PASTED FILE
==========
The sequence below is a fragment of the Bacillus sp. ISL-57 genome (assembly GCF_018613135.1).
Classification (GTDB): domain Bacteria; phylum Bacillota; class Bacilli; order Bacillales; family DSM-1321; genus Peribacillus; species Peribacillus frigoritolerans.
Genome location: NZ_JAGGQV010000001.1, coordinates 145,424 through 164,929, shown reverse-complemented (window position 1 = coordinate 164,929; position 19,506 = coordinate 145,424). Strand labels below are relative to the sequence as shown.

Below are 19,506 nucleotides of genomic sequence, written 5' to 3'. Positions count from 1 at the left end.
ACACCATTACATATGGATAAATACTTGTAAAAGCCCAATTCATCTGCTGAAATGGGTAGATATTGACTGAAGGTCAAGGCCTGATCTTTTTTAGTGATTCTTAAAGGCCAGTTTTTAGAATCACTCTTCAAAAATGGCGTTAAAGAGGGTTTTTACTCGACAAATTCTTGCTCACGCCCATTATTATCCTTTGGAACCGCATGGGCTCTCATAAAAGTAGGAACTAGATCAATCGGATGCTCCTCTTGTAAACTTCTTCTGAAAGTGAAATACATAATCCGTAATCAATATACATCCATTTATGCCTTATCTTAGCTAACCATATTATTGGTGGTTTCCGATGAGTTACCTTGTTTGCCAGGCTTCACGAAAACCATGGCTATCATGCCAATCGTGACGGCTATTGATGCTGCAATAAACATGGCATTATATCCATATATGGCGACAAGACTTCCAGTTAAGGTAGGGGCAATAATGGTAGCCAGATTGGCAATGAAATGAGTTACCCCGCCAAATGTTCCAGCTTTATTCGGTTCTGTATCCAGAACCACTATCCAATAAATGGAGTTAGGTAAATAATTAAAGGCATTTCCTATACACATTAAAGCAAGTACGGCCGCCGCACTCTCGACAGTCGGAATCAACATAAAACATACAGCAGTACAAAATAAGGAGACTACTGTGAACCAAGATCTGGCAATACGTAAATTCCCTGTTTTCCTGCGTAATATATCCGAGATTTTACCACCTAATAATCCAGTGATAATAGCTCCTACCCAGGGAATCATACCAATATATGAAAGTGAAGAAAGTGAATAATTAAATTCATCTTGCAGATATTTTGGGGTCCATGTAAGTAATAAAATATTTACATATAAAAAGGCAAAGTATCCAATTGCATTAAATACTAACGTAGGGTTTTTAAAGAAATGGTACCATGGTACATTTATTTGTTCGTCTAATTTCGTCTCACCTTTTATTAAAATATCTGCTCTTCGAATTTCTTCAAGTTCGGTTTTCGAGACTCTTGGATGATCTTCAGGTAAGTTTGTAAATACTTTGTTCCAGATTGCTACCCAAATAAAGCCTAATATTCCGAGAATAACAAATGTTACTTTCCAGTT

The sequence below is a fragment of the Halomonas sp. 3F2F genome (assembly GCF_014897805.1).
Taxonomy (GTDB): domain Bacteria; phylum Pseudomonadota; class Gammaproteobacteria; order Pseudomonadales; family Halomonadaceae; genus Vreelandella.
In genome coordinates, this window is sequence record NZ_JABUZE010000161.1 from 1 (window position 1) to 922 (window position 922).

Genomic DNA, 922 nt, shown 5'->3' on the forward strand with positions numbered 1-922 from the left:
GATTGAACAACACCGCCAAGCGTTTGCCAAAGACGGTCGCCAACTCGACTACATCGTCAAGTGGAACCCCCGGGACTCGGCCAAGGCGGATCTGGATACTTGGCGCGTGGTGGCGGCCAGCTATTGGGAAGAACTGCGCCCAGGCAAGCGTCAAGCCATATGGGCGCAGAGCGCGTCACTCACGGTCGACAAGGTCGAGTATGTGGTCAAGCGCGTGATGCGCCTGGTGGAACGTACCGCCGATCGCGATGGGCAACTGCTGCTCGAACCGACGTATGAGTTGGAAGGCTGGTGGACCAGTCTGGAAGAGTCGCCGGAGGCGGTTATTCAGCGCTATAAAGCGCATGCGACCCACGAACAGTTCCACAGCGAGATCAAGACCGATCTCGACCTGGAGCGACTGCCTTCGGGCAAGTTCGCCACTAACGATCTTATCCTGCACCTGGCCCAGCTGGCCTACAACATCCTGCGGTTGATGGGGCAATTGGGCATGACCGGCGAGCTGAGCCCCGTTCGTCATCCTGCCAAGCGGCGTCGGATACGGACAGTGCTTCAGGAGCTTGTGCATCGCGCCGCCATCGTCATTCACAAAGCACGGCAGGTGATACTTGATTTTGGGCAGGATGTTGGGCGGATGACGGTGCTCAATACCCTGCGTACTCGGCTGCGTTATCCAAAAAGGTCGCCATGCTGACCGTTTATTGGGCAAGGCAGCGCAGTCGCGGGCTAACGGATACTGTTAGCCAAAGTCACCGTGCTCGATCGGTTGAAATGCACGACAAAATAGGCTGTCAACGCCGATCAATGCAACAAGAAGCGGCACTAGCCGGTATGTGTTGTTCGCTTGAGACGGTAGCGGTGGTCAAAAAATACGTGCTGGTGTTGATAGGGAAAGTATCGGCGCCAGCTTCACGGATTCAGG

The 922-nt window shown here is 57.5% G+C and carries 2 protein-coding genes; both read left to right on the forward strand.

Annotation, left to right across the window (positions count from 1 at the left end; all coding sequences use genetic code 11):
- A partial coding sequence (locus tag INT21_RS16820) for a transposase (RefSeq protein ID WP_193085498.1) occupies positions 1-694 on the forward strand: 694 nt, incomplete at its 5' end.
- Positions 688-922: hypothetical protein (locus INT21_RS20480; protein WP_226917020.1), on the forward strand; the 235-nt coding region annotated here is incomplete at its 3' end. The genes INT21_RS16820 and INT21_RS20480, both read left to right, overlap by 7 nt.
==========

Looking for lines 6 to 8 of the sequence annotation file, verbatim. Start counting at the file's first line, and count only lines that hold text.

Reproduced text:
The sequence below is a fragment of the Halomonas sp. 3F2F genome (assembly GCF_014897805.1).
Taxonomy (GTDB): domain Bacteria; phylum Pseudomonadota; class Gammaproteobacteria; order Pseudomonadales; family Halomonadaceae; genus Vreelandella.
In genome coordinates, this window is sequence record NZ_JABUZE010000161.1 from 1 (window position 1) to 922 (window position 922).